Illegal Immigration: Definition & Facts

Instructor: Charlotte Bunch

Charlotte has been teaching secondary education for five years. She has a bachelor's degree in Secondary Education and a master's degree in Curriculum and Instruction.

The United States has a long history of immigration and people from outside the U.S. coming in illegally. In this lesson, explore how illegal immigration is defined and what current trends surround illegal immigration into the United States.

A Brief History of Immigration Policies in the United States

All Americans, aside from Native Americans, are decedents from immigrants or are themselves immigrants. The United States also has a long history of creating laws to control immigration.

Open immigration was initially encouraged because of the need to settle new territories. However, this changed throughout the 1800's with policies that banned or strictly limited Chinese and European immigrants. In the early 1900's there was a quota system that the U.S. government used to determine the amount of each ethnic group that was allowed to immigrate while also promoting workers for needed jobs.

With exceedingly high unemployment rates, the Great Depression caused immigration rates to drop and concerns about foreign workers affecting employment rates to rise. Restrictions based on ethnicity were repealed but those with Communist ties were prevented from entering the United States. Eventually, quota systems were abandoned and immigration was based on the needs of each person applying to immigrate. During this time, immigration was restricted from Mexico, Central America, and South America, resulting in an increase of illegal immigration.

In more recent times there has been an increase in concern about border security. This has resulted in intense political discussion of deportation, building barriers on borders, and stricter immigration policies.

Illegal Immigration Defined

The United States Department of Homeland Security defines illegal immigration as any foreign-born non-citizen individuals who are not legal residents. There are many terms that may be used for an individual that falls under this definition. An illegal immigrant may also be called an illegal alien, illegal immigrant, or undocumented immigrant.

There are a few ways that people may immigrate illegally. An individual may not have gone through the traditional inspections at a country's borders or through transportation security checkpoints. Instead, an individual may be crossing a border secretively. Other undocumented immigrants may have initially been temporarily legally admitted to a country but did not leave when they were supposed to. For example, Jay is a foreign exchange student from Australia. He decided to stay past the expiration date of his visa and travel throughout the United States for six months after.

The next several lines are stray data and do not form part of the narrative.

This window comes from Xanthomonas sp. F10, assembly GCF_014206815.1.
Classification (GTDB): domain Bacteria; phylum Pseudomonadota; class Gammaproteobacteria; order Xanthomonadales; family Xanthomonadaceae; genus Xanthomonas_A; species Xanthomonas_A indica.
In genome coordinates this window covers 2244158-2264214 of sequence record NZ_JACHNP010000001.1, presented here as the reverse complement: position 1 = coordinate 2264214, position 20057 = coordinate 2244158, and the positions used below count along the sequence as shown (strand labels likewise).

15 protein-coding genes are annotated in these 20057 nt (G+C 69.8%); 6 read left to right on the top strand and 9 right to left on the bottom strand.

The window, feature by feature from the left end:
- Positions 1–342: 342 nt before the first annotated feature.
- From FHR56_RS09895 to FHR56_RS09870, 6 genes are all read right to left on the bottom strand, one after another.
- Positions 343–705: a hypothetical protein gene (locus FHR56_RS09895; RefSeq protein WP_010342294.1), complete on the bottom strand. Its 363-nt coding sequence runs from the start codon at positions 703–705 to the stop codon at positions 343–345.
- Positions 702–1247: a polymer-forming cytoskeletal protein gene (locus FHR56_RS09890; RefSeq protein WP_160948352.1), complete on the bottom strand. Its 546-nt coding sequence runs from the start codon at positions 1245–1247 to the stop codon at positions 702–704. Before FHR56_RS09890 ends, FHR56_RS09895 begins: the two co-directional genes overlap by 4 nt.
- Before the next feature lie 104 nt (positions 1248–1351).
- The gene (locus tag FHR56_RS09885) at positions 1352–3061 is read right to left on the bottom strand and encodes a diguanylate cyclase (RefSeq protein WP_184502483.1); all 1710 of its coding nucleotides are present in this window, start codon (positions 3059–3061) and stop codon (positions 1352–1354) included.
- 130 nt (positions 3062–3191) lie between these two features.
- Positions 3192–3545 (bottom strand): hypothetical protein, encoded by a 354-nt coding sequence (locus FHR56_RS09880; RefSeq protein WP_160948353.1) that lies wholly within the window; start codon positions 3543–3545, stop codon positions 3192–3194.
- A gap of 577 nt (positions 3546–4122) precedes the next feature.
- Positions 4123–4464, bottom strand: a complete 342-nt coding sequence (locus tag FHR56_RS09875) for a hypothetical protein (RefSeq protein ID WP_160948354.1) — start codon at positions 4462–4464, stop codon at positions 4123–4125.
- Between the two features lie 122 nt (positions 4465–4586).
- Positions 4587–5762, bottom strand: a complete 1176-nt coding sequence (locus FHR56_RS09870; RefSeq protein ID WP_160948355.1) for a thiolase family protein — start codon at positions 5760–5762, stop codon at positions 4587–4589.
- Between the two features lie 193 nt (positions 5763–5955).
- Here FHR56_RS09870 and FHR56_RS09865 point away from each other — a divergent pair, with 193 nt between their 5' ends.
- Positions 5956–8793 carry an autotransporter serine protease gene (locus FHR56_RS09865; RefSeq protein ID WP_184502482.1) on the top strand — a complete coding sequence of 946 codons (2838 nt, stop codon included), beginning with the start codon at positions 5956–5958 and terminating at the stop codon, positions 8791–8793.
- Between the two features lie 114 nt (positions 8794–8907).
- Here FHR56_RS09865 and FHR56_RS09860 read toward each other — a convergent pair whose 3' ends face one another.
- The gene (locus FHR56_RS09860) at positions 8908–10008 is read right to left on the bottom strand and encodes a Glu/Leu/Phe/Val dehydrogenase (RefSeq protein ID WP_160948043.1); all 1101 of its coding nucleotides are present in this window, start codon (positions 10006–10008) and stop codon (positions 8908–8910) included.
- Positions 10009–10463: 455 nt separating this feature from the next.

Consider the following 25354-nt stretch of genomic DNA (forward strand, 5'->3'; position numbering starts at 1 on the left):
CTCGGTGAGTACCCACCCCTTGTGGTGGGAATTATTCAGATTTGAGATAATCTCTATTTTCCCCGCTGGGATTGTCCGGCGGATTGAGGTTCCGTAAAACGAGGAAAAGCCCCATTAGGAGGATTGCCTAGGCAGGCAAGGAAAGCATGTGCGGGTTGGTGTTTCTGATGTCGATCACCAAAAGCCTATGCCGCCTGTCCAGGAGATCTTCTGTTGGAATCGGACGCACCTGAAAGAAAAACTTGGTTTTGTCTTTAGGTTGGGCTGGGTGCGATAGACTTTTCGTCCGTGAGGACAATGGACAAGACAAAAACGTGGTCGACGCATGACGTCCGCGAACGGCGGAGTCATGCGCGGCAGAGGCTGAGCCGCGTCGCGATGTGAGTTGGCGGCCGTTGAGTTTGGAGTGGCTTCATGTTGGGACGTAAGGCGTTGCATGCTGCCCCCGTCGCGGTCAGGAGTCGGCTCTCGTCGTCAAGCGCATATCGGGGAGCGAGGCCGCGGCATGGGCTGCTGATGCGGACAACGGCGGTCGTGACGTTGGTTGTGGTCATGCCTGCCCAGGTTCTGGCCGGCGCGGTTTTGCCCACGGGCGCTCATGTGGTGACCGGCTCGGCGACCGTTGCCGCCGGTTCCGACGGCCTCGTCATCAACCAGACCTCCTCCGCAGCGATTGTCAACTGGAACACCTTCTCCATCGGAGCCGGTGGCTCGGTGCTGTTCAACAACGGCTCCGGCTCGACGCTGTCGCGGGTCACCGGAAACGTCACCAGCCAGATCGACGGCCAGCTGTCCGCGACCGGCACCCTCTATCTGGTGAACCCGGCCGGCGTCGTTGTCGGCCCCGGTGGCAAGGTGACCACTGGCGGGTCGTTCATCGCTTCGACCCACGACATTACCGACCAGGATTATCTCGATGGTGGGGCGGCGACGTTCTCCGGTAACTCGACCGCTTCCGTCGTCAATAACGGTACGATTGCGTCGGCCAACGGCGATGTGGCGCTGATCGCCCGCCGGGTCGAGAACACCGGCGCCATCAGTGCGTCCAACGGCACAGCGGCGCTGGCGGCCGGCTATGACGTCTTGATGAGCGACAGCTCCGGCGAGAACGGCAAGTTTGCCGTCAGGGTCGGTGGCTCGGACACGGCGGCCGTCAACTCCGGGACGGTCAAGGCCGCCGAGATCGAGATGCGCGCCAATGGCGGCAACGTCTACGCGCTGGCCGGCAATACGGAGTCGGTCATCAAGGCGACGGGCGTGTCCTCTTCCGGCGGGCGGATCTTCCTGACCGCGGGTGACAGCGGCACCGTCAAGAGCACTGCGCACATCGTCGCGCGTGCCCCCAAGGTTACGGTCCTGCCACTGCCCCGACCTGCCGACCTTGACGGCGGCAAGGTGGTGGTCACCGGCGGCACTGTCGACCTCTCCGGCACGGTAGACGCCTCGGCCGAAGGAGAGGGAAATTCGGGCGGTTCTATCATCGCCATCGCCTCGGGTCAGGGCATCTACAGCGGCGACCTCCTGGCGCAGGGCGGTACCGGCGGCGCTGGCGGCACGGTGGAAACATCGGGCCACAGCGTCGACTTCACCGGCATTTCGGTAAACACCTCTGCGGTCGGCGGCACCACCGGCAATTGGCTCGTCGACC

Approximate Numbers of Undocumented Immigrants

There have recently been small changes in the number of undocumented immigrants living in the United States. As of 2015 there are an estimated 11 million unauthorized immigrants in the United States (approximately 3.4% of total population). This is a small decline from 2009, when Pew Research estimated there were approximately 11.3 million illegal immigrants. It is believed that people who overstay their visas represent 40-50 percent of unauthorized immigrants.

Country of Origin for Undocumented Immigrants

Recently, the amount of unauthorized Mexican immigrants has declined. In 2009, there were approximately 6.4 million unauthorized Mexican immigrants, compared to 2015 where there were approximately 5.6 million Mexican unauthorized immigrants. In 2016, early estimates said they made up half of total unauthorized immigrants, which is the first time in a decade they were not a clear majority of the unauthorized immigrants. Non-Mexican unauthorized immigrants (mostly from Asia and Central America) has increased since 2009 and account for 5.7 million of the total population.

Undocumented Immigrants in the Workforce

In the U.S. workforce, it is estimated there are 8 million unauthorized immigrants (approximately 5% who were working or unemployed and looking for work). From 2009 to 2014 the numbers were mostly unchanged, except for in 2007 when they were slightly down to an estimated 8.2 million. Most unauthorized immigrants work in farming (approx. 26%) and construction (approx. 15%) occupations.

Duration of Time Living in the U.S

There are many unauthorized immigrants who have lived in the US for about a decade. In 2005, approximately 41% of adult undocumented immigrants had lived in the U.S. for about a decade. This is compared to 2014 with approximately 66% of adult undocumented immigrants living in the U.S. for the same period of time. Fewer unauthorized immigrants have lived in the U.S. for less than five years (approx. 14% in 2014 versus approx. 31% in 2005). As of 2014 the average time for adults living in the U.S. was an estimated 13.6 years.

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